A Book Review in Several Parts: “From Apostles to Bishops: The Development of the Episcopacy in the Early Church” by Francis A. Sullivan, S.J.

A few years ago I began to study the Catholic faith in which I was raised. And the findings of that study were disturbing. Whereas we had always been taught that the Pope of Rome was the “Vicar of Christ” and one who is directly descended from St. Peter – in unbroken succession no less […]

Catholics to Beatify Sola Scriptura

For the first time “on American soil” a saint is to be declared.  Apparently a 26 year old nun who died in 1927 was “holy” enough to merit this award. But how utterly ironic that – contrary to the teachings of Rome during her lifetime – she discovered that the Word of God is “THE wellspring of […]

Papal messianism, bolstered by lack of competence in economics, is the road to a familiar hell, however finely paved with lovely intention.

Maureen Mullarkey has a wonderful piece in this week’s First Things. Entitled “Tammany on the Tiber” it is an exceptional piece. She  wonders rightly, I think, about the trend now developing of popes canonizing their predecessors. She asks, Is election a promissory note drafted in white smoke, and redeemable at death for public elevation to the rank of […]

Bergoglio’s Gig, Part 3: Opposing Ratzinger

In one of his first major public addresses as pope, at St. Peter’s Square, Sunday, March 17, 2013, “Pope Francis” specifically cited Cardinal Walter Kasper’s book “On Mercy”: In the past few days I have been reading a book by a Cardinal — Cardinal Kasper, a clever theologian, a good theologian — on mercy. And […]

Bergoglio’s Gig, Part 1

Before he was elected pope, Cardinal Jorge Bergoglio had an opportunity to address the cardinals of the conclave. The WSJ relates the long-term vision he provided regarding “the future of the church”: Cardinal Bergoglio, however, wanted to talk about the elephant in the room: the long-term future of the church and its recent history of […]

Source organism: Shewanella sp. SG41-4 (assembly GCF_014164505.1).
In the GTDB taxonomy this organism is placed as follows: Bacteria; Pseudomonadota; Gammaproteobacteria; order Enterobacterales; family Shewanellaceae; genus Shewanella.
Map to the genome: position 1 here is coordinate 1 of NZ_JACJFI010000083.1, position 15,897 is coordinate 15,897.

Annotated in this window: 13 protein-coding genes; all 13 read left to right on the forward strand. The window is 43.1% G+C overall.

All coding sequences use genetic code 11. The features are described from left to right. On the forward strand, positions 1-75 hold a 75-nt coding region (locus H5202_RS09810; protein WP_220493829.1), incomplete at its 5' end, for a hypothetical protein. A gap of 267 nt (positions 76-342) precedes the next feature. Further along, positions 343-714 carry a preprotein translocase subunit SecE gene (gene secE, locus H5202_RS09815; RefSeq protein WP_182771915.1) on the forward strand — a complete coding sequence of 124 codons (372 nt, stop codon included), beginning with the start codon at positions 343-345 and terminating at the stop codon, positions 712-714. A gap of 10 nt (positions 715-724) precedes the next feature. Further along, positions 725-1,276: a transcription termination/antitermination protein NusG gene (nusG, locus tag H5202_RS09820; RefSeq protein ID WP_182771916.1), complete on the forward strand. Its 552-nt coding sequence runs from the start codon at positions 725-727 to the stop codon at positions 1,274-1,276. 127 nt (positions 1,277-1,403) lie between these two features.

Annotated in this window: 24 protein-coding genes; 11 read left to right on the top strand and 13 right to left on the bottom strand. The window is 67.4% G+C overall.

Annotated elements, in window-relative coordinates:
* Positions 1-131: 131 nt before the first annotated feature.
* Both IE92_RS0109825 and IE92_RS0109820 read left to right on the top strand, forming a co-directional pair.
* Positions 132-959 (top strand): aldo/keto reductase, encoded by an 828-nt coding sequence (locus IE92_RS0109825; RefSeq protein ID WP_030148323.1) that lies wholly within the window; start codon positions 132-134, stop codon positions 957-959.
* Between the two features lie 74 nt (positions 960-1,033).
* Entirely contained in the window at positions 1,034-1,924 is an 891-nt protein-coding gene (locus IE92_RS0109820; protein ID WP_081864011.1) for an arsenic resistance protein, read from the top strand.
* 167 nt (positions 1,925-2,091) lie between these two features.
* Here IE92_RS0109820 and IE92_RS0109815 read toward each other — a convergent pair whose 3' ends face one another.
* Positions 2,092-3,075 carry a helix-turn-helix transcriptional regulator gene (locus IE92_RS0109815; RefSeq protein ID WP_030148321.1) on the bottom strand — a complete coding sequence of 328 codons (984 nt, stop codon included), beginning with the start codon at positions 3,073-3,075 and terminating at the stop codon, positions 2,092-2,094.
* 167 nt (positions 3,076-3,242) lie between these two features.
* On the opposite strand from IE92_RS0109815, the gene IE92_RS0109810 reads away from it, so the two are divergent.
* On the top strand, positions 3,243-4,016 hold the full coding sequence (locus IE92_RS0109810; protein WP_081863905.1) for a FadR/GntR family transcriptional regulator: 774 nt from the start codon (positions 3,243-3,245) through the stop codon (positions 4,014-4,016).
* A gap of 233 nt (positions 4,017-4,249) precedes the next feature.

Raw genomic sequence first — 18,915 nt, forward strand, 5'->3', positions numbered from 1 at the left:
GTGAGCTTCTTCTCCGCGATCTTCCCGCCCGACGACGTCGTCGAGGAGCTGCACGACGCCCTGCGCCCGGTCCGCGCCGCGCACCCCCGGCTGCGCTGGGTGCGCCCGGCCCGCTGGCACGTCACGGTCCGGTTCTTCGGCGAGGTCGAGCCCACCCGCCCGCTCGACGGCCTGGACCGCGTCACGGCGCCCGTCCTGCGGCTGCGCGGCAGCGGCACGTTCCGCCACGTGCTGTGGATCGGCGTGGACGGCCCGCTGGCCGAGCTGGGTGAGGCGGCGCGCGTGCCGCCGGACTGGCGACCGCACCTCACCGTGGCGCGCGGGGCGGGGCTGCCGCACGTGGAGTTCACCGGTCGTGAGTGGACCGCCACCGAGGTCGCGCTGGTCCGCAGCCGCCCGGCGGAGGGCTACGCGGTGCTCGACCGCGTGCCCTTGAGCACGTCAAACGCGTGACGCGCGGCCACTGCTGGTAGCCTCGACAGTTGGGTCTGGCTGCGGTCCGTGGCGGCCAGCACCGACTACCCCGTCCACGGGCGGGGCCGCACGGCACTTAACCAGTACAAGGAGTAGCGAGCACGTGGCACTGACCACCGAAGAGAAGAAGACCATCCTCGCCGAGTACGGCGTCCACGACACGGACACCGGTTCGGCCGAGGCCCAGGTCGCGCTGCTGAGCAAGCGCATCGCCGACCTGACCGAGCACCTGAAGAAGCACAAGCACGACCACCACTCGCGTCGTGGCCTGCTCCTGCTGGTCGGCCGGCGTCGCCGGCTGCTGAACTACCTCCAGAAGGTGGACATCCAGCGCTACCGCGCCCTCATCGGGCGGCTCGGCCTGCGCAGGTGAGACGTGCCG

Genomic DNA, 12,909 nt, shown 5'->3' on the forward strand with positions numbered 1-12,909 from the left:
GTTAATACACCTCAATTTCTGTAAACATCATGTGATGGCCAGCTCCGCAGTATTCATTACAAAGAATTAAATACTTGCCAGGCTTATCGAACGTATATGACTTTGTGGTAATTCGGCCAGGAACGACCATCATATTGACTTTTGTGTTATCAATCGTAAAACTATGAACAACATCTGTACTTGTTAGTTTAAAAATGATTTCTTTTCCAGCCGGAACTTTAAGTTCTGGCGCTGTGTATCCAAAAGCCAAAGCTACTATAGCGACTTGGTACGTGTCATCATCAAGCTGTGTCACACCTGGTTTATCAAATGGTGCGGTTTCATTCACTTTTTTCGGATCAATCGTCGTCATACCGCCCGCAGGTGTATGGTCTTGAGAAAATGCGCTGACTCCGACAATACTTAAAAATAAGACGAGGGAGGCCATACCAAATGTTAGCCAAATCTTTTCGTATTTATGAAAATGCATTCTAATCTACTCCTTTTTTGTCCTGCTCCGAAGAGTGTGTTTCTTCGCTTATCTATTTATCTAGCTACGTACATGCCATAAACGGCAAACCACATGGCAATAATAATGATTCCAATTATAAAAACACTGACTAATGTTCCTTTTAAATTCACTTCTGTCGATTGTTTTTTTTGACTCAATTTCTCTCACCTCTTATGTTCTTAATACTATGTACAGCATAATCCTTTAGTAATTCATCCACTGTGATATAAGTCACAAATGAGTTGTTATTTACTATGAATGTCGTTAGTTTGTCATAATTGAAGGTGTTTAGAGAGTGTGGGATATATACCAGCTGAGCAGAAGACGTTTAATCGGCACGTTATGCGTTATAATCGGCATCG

Who “Ruined” the Roman Catholic Church?

Peggy Noonan, the syrupy WSJ writer (and former Reagan speech writer) who famously coined the phrase “John Paul the Great” (whom Neuhaus predicted would usher in “the Catholic Moment”), now throws that hopeful papacy and the Ratzinger one under the bus and signs onto the “Church-in-ruins” model that Francis of Assisi was asked to fix: […]

Into and Out of Roman Catholicism

Over at Green Baggins, a commenter named Rooney said: If a reformed person visits sedevacantist websites like MHFM [“Most Holy Family Seminary”], I think such a person would be hardened more against the current RCC and the chances of converting to the RCC will drop. Reading sedevacantist/traditionalist arguments was one thing that kept me from […]

On mining for support for doctrines “after the fact”, and finding “100% certainty” “under certain conditions”. Or: “Dogma-appreciation 101”.

This is something that Nathan Rinne picked up on a couple of weeks ago: Earlier in the thread [the “Visible Church” thread], in post # 221, John Thayer Jensen wrote: “… people often seem to me to make the mistake of deciding, first, what things are true – which implies some external canon – and […]

Straining at a gnat, while swallowing the camel of centuries’-worth of ‘distinctively Roman accretions’

Continuing with my very long discussion with Michael Liccione at Called to Communion: Mike 286: That remark is as good a place as any to start for the sake of explaining what’s wrong with your approach at the most fundamental, philosophical level. There is nothing wrong with my approach at any level, much less “the […]

‘The Church’ in Roman Catholic Ecclesiology: is it the ‘Universal Sacrament of Salvation’? Or merely an idol?

The Roman Catholic Church, at Vatican II, called itself “the universal sacrament of salvation”. Here is how they put it: In later usage the term sacramentum emphasizes the visible sign of the hidden reality of salvation which was indicated by the term mysterium. In this sense, Christ himself is the mystery of salvation: “For there […]